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review 2018-06-17 06:37
Dinner in Camelot: The Night America's Greatest Scientists, Writers, and Scholars Partied at the Kennedy White House - Joseph A. Esposito

Prior to reading "DINNER IN CAMELOT: The Night America's Greatest Scientists, Writers, and Scholars Partied at the Kennedy White House", the most I knew of this most unique dinner which took place on the evening of Sunday, April 29, 1962 was from a now famous statement President Kennedy made there. It is as follows: "I think this is the most extraordinary collection of talent, of human knowledge, that has ever been gathered at the White House - with the possible exception of when Thomas Jefferson dined alone." One of my high school U.S. history teachers first made me aware of that quote, which left a deep impression that hasn't left me after almost 40 years. 

Joseph A. Esposito has taken considerable care in reconstructing for the reader what that White House dinner was like - down to the various personalities (e.g. Linus & Ava Helen Pauling; Dr. Ralph Bunche, the first African American recipient of the Nobel Peace Prize for his work with the UN in negotiating the 1949 armistice between Israel and the Arab States; J. Robert Oppenheimer - the father of the atomic bomb - for whom this dinner marked the beginning of his political rehabilitation after having had his security clearance stripped away from him in 1954; the poet Robert Frost; the widow of Nobel laureate Ernest Hemingway; the literary personages Mr. and Mrs. Lionel & Diana Trilling; Pearl Buck; William & Rose Styron - who later became close friends of the Kennedys; the writer and social critic James Baldwin; and the astronaut John Glenn) in attendance.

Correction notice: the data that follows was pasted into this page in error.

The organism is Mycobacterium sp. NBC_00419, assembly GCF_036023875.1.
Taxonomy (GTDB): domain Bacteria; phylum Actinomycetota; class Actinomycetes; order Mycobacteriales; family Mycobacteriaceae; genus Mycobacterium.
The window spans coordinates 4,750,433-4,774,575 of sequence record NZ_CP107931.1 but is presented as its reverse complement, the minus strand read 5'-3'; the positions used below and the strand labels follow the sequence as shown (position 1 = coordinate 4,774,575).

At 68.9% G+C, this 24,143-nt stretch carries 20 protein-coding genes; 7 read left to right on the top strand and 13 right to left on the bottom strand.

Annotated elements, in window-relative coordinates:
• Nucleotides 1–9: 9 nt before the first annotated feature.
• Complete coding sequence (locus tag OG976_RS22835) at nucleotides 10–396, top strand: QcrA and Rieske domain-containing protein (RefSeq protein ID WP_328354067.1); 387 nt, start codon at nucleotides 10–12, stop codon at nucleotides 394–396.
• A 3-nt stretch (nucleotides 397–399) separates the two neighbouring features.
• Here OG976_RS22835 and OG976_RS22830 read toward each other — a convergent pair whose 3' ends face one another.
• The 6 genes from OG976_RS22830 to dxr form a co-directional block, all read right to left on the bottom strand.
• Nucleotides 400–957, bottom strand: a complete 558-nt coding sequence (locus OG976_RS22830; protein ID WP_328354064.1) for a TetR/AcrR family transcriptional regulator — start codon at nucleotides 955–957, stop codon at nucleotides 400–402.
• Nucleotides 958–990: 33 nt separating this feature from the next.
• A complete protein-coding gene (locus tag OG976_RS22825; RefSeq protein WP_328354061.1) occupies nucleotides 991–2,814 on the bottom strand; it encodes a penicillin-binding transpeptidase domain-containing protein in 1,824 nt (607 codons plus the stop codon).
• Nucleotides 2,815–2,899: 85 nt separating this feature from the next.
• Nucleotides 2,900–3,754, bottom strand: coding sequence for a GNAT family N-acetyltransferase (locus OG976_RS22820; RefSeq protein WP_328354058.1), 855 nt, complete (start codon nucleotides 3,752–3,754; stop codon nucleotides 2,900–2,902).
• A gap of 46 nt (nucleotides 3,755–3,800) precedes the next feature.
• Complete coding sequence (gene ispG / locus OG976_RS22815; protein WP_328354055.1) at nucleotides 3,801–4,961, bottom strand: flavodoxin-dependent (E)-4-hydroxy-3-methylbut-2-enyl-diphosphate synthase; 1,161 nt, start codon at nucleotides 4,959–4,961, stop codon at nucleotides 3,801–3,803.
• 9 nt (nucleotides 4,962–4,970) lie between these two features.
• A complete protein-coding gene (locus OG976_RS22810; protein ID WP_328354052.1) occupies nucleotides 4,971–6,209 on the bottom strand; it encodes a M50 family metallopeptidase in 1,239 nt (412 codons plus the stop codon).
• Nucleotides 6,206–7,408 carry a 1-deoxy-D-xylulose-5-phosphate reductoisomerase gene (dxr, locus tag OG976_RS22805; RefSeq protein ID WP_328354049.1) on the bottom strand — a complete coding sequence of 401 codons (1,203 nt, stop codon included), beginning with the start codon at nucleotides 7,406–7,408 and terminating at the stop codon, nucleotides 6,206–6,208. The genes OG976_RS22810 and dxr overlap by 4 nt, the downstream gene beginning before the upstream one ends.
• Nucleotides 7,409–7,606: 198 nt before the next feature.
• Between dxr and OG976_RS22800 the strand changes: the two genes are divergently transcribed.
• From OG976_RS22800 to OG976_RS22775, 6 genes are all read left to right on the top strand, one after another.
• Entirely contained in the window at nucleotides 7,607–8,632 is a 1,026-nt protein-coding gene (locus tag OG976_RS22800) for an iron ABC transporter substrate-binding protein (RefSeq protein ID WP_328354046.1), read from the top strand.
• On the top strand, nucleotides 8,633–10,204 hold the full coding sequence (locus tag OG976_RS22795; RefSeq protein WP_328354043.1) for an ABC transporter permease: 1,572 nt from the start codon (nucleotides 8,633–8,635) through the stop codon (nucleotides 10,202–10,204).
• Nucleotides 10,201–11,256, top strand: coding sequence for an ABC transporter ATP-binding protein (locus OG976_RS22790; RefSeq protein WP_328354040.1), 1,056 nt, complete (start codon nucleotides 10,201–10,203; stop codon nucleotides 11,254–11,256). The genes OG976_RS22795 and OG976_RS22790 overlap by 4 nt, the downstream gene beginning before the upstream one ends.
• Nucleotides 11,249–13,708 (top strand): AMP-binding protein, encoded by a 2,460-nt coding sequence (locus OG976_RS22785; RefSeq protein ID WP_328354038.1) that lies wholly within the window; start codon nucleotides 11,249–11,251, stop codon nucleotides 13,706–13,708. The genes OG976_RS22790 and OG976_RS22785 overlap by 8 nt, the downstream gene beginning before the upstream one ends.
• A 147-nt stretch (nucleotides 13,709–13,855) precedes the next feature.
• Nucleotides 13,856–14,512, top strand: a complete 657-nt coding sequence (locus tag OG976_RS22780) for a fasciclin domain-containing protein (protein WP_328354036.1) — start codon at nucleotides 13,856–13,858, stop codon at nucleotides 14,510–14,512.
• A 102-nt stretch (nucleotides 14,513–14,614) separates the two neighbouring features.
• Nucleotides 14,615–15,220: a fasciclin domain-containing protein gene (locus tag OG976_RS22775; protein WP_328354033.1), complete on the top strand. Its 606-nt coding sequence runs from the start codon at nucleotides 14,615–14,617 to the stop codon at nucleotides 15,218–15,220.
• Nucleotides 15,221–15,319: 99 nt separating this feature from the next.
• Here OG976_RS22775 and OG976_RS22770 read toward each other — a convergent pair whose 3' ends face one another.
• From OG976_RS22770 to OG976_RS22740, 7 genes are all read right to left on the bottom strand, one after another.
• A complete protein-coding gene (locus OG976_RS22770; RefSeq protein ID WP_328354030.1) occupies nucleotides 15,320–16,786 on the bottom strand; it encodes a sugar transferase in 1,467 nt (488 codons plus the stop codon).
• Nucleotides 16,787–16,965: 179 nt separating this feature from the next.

The book also has the complete seating plan for the dinner, which took place in the State Dining Room (where President Kennedy presided at the lead table, # 7) and the Blue Room (where the First Lady, Mrs. Jacqueline Kennedy, sat at the lead table, # 17) - in addition to several photographs that were taken at the dinner itself. They help to recapture, in a large sense, an America that was sure of itself and its place in the world despite the perils and challenges of the time, and the essence of a President and First Lady who encouraged a flowering of the arts and sciences among all Americans - as well as inspiring people to be and do better for themselves and humanity. 

I absolutely enjoyed reading "DINNER IN CAMELOT" which I think will serve in years to come as the main source for anyone wanting to know more about this unique and seminal event in 20th century U.S. history. It may also remind the reader that it is possible for the U.S. to extricate itself from the polarization and toxic national politics that bedevils us in the present time. For we live in a nation that has had many ups and downs since its inception in 1789 - and managed to, at various times, to embrace "the better angels" of its spirit and character.


Let "DINNER IN CAMELOT" remind the reader that We the People can work together anew to make a better nation for ourselves and future generations through encouraging a renewed appreciation for the arts and sciences.